U.S. Army Safely Stores the Nation’s Remaining Chemical Weapons StockpileTony wyaad September 19, 2019 3 Comments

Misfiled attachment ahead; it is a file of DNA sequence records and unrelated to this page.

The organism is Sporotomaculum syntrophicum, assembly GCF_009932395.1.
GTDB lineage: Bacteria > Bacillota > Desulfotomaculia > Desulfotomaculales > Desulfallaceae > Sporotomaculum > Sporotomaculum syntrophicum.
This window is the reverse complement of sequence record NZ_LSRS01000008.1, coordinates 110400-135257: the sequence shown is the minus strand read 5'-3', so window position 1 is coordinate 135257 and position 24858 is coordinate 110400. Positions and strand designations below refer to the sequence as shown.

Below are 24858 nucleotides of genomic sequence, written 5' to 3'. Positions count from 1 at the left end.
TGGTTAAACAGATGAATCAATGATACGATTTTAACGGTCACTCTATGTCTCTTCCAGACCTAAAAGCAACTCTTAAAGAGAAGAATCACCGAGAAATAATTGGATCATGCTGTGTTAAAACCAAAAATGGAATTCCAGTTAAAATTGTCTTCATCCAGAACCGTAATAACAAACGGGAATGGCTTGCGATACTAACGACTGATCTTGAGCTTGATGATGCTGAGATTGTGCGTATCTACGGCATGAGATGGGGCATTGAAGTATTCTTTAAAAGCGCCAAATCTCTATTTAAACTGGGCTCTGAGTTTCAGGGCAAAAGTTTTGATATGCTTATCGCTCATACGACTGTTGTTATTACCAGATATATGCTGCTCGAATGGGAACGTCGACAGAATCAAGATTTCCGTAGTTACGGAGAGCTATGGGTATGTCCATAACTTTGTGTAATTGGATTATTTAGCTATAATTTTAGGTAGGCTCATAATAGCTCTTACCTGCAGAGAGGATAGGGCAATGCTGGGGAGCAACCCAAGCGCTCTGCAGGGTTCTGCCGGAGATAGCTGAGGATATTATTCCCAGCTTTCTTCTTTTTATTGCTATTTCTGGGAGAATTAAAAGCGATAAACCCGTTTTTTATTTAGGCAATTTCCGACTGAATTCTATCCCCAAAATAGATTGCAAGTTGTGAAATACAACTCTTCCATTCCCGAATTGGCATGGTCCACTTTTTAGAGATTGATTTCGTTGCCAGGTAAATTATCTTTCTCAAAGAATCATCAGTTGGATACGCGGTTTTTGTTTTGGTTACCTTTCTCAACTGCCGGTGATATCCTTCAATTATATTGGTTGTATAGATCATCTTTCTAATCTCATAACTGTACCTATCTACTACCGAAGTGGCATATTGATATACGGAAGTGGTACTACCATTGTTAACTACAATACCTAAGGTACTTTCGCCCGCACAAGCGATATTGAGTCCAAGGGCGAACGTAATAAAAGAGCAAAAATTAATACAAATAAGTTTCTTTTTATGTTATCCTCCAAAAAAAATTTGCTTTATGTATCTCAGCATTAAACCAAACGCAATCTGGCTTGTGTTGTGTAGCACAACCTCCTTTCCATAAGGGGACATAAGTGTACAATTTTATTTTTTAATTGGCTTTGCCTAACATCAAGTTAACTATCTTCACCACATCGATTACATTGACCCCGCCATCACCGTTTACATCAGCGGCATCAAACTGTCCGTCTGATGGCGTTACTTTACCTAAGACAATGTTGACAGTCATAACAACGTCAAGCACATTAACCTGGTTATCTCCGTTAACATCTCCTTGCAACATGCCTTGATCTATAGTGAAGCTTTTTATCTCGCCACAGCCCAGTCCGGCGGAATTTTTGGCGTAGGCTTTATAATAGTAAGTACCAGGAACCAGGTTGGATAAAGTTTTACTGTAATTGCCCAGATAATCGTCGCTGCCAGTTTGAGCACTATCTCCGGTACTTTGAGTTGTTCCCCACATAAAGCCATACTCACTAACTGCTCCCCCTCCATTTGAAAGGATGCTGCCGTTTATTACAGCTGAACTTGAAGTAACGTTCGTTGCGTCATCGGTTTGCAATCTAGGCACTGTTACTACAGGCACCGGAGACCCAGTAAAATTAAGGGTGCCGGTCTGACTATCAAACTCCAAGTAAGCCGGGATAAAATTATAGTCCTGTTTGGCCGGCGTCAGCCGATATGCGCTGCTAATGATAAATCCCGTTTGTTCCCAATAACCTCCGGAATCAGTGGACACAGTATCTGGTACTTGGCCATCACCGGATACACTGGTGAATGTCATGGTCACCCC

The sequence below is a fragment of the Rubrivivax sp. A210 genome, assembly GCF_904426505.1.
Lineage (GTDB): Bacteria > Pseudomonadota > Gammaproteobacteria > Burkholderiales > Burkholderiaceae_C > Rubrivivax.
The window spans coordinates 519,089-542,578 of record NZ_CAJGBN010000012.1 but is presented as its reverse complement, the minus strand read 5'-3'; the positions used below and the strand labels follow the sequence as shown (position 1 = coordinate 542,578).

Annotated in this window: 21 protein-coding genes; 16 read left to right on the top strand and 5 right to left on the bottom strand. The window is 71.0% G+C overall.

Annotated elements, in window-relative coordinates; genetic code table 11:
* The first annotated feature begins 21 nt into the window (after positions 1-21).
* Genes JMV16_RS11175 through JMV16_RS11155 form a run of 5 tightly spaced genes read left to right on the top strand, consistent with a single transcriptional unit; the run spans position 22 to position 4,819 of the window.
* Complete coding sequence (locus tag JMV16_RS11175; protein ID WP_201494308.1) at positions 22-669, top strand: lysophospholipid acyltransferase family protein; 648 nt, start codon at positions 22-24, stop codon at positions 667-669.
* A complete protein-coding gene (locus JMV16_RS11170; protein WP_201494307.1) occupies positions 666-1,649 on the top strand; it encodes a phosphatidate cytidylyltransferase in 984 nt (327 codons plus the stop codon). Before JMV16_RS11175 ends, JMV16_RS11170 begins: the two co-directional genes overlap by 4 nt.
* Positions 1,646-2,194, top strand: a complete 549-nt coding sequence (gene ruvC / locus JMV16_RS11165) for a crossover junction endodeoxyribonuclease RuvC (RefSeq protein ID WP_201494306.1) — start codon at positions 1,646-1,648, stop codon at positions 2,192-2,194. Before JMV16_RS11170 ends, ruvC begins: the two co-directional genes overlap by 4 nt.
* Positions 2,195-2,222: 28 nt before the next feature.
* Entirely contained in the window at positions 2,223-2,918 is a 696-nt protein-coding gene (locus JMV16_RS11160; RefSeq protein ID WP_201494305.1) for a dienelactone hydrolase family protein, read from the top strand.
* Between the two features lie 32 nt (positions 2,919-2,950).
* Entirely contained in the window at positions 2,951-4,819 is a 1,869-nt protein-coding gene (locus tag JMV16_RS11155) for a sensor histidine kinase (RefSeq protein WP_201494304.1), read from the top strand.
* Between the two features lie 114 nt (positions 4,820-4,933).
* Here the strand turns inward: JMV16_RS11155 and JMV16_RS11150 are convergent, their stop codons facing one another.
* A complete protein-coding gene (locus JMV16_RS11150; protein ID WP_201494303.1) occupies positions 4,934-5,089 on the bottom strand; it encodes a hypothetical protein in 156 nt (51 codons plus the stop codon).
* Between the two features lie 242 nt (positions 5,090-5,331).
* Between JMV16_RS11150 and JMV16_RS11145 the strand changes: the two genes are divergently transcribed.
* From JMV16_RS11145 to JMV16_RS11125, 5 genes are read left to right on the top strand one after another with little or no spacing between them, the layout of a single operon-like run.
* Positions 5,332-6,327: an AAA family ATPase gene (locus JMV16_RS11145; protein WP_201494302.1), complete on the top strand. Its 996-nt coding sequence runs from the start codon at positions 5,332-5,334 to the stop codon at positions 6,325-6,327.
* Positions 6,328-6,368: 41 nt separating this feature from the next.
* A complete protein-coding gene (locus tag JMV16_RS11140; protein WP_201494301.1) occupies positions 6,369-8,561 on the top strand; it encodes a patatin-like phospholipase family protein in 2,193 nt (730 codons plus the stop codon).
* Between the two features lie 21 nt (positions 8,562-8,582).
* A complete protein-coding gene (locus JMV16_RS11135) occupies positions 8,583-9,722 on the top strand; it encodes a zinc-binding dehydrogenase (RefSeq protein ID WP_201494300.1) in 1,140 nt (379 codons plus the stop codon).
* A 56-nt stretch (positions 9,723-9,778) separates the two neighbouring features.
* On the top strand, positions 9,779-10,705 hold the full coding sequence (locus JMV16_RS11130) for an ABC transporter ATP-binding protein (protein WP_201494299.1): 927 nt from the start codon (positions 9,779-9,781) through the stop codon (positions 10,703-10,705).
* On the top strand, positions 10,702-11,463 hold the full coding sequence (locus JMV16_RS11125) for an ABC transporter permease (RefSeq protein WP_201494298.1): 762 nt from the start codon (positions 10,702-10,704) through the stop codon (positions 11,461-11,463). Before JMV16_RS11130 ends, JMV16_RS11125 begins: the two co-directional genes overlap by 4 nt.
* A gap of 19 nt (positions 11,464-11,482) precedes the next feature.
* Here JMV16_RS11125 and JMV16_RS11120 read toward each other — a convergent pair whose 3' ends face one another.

The Program Executive Office, Assembled Chemical Weapons Alternatives, or PEO ACWA, is preparing its chemical agent-destruction pilot plants in Colorado and Kentucky for full-scale operations. A historic milestone for the United States, the opening of these plants signals the beginning of the end of a significant mission: the safe and secure storage of the nation’s remaining chemical weapons stockpiles. For more than a half-century, this mission has belonged to the U.S. Army. Today, the Chemical Materials Activity, or CMA, is a world leader in the safe storage and destruction of chemical weapons. “The Chemical Materials Activity develops the operational plans that are used for the safe and secure storage, and the eventual transportation of the munitions.” CMA has performed these operations at seven other sites in the past and is applying lessons learned to the remaining sites in Colorado and Kentucky. The Pueblo stockpile consists of 2,611 tons of mustard agent stored in 4.2-inch mortars, 105mm and 155mm projectiles. The Blue Grass stockpile is comprised of 523 tons of nerve and blister agents stored in 155mm projectiles and 8-inch projectiles, as well as M55 and M56 rockets. “We’re lucky here; PCAPP has low humidity and the igloos keep the munitions in a relatively same temperature state. So actually, the munitions from the exterior looking at them inside the igloo look pristine. They’re almost as if they just came off the assembly line.” In addition to the safe storage of the stockpile, CMA will also oversee the process of transferring the munitions from the igloos to the destruction plants during operation activities. “Before the storage crews are allowed to transport or move any of the munitions, even inside the storage structure, we’ll go through a rigorous process. It’s actually called a preoperational safety survey. We have to validate that their procedures meet all the Army safety and health requirements and some of the general industry requirements.” These crews are highly trained and have the benefit of working with team members who have first-hand experience managing the safe movement of munitions. “We are involved in safety and transport. You name it – if it involves ammunition or anything surrounding ammunition, we’re involved. And that’s a great feeling.” CMA, and its crews at the Army depots, will continue keeping the stockpiles safe until the Pueblo and Blue Grass plants move into operations, toward the ultimate goal of safely destroying the nation’s remaining chemical weapons.